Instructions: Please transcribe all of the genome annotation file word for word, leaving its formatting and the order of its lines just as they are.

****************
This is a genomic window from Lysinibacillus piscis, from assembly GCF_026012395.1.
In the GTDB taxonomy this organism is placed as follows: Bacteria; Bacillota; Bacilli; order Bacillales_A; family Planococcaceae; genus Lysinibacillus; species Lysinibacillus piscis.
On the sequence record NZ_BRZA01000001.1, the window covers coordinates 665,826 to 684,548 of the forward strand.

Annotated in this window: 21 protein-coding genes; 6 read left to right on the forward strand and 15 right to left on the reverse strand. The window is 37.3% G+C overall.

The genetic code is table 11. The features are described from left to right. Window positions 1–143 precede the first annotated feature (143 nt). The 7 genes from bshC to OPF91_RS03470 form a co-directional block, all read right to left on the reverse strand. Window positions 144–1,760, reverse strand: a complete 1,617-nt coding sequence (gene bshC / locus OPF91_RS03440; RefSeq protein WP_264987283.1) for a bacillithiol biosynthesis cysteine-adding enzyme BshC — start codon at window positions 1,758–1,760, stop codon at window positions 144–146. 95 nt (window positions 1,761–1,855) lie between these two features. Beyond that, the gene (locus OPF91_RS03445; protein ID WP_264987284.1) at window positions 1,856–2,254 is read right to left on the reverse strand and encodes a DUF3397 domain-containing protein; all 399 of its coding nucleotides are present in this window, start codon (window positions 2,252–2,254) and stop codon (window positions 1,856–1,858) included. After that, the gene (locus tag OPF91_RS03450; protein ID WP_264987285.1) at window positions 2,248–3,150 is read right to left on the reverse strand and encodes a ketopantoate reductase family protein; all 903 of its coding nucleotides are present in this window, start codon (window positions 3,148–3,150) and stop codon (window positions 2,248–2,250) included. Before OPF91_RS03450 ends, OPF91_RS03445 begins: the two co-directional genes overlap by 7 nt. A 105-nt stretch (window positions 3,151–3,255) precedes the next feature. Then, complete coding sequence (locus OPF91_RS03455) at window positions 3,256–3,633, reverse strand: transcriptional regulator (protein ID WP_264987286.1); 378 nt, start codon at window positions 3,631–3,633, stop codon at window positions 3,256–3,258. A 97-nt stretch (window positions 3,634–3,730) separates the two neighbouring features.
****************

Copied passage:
This is a genomic window from Lysinibacillus piscis, from assembly GCF_026012395.1.
In the GTDB taxonomy this organism is placed as follows: Bacteria; Bacillota; Bacilli; order Bacillales_A; family Planococcaceae; genus Lysinibacillus; species Lysinibacillus piscis.
On the sequence record NZ_BRZA01000001.1, the window covers coordinates 665,826 to 684,548 of the forward strand.

Annotated in this window: 21 protein-coding genes; 6 read left to right on the forward strand and 15 right to left on the reverse strand. The window is 37.3% G+C overall.

The genetic code is table 11. The features are described from left to right. Window positions 1–143 precede the first annotated feature (143 nt). The 7 genes from bshC to OPF91_RS03470 form a co-directional block, all read right to left on the reverse strand. Window positions 144–1,760, reverse strand: a complete 1,617-nt coding sequence (gene bshC / locus OPF91_RS03440; RefSeq protein WP_264987283.1) for a bacillithiol biosynthesis cysteine-adding enzyme BshC — start codon at window positions 1,758–1,760, stop codon at window positions 144–146. 95 nt (window positions 1,761–1,855) lie between these two features. Beyond that, the gene (locus OPF91_RS03445; protein ID WP_264987284.1) at window positions 1,856–2,254 is read right to left on the reverse strand and encodes a DUF3397 domain-containing protein; all 399 of its coding nucleotides are present in this window, start codon (window positions 2,252–2,254) and stop codon (window positions 1,856–1,858) included. After that, the gene (locus tag OPF91_RS03450; protein ID WP_264987285.1) at window positions 2,248–3,150 is read right to left on the reverse strand and encodes a ketopantoate reductase family protein; all 903 of its coding nucleotides are present in this window, start codon (window positions 3,148–3,150) and stop codon (window positions 2,248–2,250) included. Before OPF91_RS03450 ends, OPF91_RS03445 begins: the two co-directional genes overlap by 7 nt. A 105-nt stretch (window positions 3,151–3,255) precedes the next feature. Then, complete coding sequence (locus OPF91_RS03455) at window positions 3,256–3,633, reverse strand: transcriptional regulator (protein ID WP_264987286.1); 378 nt, start codon at window positions 3,631–3,633, stop codon at window positions 3,256–3,258. A 97-nt stretch (window positions 3,634–3,730) separates the two neighbouring features.